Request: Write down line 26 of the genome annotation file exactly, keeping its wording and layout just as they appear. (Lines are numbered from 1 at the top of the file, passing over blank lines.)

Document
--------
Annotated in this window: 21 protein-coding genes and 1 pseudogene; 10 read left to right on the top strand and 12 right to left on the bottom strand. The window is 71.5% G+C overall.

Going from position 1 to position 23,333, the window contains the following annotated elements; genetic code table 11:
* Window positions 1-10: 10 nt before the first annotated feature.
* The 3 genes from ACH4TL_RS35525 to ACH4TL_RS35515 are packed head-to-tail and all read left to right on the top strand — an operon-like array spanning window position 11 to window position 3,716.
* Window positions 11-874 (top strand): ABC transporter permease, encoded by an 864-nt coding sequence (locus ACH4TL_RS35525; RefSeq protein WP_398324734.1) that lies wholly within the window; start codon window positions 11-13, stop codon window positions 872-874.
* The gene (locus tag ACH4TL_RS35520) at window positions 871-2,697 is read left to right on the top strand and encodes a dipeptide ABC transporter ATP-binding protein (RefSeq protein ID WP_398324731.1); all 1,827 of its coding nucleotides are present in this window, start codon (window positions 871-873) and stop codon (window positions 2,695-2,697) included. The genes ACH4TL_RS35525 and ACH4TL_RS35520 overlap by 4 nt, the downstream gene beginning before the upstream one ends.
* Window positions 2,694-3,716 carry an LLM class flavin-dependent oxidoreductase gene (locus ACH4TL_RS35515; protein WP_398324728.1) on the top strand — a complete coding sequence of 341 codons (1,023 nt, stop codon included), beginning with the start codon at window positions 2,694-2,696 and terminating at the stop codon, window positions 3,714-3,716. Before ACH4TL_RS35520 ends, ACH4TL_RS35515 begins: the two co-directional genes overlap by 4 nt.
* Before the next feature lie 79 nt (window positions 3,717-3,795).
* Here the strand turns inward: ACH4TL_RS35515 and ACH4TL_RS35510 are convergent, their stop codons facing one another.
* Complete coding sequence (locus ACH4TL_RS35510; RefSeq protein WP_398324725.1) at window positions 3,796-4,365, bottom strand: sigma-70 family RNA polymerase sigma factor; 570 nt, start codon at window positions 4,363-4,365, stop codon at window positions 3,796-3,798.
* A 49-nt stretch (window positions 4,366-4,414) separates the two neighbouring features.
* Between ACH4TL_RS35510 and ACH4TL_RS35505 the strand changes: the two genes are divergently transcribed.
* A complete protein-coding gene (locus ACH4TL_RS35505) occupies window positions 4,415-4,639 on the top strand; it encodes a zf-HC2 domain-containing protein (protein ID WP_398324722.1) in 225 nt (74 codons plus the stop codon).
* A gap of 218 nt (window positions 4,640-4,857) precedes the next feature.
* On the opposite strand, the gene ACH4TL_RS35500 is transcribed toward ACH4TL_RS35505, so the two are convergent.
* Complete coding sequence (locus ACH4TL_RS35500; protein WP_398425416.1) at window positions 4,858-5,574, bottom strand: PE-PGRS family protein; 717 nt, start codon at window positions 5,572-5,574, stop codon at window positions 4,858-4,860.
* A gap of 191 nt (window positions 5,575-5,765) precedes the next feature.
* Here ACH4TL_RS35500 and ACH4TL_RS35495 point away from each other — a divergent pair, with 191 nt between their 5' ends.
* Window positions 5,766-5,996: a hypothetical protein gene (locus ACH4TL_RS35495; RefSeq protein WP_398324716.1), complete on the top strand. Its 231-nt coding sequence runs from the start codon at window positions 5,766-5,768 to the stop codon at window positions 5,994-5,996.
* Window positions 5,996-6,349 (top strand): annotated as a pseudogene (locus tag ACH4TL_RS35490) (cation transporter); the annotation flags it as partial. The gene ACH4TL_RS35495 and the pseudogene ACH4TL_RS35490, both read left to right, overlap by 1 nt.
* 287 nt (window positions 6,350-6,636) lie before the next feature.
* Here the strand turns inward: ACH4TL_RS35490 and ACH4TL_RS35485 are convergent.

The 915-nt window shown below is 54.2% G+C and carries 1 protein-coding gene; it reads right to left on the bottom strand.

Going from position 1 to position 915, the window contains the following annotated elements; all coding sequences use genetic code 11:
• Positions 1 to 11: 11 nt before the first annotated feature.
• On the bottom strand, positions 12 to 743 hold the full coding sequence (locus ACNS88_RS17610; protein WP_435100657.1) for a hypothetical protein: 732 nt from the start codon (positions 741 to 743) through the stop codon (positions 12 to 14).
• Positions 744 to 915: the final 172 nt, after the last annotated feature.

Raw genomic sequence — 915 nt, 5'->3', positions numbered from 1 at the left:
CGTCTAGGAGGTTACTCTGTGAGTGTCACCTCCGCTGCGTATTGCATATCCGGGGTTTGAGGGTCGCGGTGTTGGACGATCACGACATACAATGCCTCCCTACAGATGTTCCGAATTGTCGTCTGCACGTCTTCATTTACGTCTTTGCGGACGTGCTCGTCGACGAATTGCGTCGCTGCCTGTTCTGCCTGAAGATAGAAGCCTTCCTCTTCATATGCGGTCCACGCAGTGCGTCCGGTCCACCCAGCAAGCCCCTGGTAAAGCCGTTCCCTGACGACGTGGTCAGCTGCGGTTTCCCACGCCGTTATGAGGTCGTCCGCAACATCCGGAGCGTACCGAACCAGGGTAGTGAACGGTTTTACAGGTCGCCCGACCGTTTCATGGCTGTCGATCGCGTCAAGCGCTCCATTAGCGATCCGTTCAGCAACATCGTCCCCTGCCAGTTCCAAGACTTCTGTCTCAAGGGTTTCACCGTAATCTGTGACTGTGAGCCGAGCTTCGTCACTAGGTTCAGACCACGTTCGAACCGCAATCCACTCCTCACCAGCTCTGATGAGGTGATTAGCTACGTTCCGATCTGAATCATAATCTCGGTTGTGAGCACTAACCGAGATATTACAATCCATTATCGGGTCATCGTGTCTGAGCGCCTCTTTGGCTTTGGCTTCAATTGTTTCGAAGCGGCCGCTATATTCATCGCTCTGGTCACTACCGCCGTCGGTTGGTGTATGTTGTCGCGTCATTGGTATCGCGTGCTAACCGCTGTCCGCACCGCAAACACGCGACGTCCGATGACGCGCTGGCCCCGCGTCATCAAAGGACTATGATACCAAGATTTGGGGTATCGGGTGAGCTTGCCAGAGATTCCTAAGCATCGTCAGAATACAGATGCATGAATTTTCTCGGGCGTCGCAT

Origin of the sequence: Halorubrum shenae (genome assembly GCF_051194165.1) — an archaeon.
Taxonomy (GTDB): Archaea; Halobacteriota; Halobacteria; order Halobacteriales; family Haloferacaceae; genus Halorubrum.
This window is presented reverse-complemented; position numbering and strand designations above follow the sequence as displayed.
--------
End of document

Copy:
• On the bottom strand, positions 12 to 743 hold the full coding sequence (locus ACNS88_RS17610; protein WP_435100657.1) for a hypothetical protein: 732 nt from the start codon (positions 741 to 743) through the stop codon (positions 12 to 14).